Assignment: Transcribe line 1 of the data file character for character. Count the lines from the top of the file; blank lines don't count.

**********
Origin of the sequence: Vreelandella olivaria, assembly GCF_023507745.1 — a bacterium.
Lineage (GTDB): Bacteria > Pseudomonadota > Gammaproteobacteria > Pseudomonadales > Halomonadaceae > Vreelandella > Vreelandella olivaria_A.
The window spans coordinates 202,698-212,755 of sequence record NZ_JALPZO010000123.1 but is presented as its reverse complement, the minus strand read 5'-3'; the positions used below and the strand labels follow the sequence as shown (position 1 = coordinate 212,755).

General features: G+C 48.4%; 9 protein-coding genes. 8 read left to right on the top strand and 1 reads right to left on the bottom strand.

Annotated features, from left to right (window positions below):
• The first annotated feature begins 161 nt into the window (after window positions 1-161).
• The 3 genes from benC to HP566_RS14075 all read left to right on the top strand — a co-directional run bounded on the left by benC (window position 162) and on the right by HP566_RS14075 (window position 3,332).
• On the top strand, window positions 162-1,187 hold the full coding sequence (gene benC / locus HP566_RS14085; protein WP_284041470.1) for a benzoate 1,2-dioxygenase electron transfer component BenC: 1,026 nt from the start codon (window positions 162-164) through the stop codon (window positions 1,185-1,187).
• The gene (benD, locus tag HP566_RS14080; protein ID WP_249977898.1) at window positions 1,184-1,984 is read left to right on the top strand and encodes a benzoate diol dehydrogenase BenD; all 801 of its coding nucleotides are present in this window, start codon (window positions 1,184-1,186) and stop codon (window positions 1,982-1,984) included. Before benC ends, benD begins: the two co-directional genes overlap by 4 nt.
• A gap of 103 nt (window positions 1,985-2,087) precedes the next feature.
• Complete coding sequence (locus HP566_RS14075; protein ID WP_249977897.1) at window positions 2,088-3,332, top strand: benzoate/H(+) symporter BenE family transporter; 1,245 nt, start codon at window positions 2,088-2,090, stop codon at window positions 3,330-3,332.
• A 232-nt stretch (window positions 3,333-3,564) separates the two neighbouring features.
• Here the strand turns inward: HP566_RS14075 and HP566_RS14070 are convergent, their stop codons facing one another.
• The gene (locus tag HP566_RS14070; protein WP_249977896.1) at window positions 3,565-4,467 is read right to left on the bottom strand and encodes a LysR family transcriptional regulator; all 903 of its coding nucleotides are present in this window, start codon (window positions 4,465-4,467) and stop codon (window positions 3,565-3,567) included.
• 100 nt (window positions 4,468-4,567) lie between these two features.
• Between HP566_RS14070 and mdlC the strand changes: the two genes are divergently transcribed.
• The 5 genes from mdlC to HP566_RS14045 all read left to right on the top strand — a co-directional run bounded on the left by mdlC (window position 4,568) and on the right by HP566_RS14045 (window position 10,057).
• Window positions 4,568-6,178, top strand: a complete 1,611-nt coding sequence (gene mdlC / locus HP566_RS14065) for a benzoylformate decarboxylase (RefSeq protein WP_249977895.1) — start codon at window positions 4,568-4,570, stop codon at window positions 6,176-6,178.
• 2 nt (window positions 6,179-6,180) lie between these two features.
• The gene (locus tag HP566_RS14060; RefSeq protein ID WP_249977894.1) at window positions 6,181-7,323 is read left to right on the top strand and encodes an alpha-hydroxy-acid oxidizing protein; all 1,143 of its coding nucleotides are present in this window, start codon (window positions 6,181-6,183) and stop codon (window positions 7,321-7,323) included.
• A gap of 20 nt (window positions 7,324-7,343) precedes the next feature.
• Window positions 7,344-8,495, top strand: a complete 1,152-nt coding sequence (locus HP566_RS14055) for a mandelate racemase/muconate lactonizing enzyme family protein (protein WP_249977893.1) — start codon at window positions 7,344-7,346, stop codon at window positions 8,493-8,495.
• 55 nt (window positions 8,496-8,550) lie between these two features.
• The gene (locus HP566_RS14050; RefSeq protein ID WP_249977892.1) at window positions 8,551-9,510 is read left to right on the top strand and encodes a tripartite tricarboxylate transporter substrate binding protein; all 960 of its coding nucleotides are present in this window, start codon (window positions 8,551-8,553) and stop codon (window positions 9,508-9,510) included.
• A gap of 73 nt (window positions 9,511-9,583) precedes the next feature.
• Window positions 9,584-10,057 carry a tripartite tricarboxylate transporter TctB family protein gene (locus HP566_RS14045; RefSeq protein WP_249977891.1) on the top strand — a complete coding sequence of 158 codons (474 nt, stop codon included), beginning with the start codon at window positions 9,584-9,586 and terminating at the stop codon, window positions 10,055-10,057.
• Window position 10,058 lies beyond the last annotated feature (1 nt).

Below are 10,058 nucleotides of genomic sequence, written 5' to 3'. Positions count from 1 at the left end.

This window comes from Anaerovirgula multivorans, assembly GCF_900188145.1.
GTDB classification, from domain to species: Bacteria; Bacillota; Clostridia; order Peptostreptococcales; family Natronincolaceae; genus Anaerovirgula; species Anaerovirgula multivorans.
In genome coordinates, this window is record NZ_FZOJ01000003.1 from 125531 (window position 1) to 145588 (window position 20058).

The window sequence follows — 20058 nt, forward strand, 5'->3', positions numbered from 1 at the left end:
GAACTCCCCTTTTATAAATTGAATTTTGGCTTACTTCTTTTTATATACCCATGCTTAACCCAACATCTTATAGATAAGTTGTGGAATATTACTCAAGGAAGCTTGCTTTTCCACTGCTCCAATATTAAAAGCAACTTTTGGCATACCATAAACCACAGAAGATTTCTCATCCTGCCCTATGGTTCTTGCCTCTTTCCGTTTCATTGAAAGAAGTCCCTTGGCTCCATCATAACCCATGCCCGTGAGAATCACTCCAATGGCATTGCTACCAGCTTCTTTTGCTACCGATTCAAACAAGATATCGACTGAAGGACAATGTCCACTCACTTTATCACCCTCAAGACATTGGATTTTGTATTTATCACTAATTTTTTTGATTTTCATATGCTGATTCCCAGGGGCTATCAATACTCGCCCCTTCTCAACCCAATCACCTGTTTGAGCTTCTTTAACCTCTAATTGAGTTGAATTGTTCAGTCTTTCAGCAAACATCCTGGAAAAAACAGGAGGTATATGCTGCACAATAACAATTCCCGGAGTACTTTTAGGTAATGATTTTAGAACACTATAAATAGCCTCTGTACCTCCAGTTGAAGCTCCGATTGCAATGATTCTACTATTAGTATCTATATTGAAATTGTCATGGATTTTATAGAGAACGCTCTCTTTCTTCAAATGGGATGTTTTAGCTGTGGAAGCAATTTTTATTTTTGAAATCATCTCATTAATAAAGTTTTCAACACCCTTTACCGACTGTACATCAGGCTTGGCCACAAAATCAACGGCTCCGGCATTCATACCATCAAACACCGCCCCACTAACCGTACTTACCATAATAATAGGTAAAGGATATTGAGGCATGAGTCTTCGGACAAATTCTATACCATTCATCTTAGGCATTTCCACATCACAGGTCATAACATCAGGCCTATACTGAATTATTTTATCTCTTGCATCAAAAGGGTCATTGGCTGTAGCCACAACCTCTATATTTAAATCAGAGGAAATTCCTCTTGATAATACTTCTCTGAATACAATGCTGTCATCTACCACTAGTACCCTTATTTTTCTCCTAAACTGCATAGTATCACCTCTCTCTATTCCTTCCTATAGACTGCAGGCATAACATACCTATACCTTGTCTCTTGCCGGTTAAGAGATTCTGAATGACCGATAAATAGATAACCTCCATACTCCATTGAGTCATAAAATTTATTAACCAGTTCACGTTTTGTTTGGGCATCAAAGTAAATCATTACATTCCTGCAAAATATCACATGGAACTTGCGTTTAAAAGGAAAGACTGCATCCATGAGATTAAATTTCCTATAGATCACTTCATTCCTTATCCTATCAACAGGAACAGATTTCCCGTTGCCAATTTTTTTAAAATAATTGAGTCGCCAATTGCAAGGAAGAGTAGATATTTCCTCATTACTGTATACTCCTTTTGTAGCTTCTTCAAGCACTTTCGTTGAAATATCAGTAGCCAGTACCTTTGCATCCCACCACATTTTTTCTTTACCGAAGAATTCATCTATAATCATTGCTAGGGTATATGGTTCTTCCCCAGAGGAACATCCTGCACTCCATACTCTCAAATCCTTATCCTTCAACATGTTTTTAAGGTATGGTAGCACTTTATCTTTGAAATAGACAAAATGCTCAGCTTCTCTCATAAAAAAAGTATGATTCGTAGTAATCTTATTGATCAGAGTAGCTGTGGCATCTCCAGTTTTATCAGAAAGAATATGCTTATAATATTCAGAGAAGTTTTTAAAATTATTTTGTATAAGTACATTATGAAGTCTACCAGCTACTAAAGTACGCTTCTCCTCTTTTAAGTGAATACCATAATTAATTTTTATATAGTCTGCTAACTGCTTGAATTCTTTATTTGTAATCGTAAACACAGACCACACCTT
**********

Origin of the sequence: Vreelandella olivaria, assembly GCF_023507745.1 — a bacterium.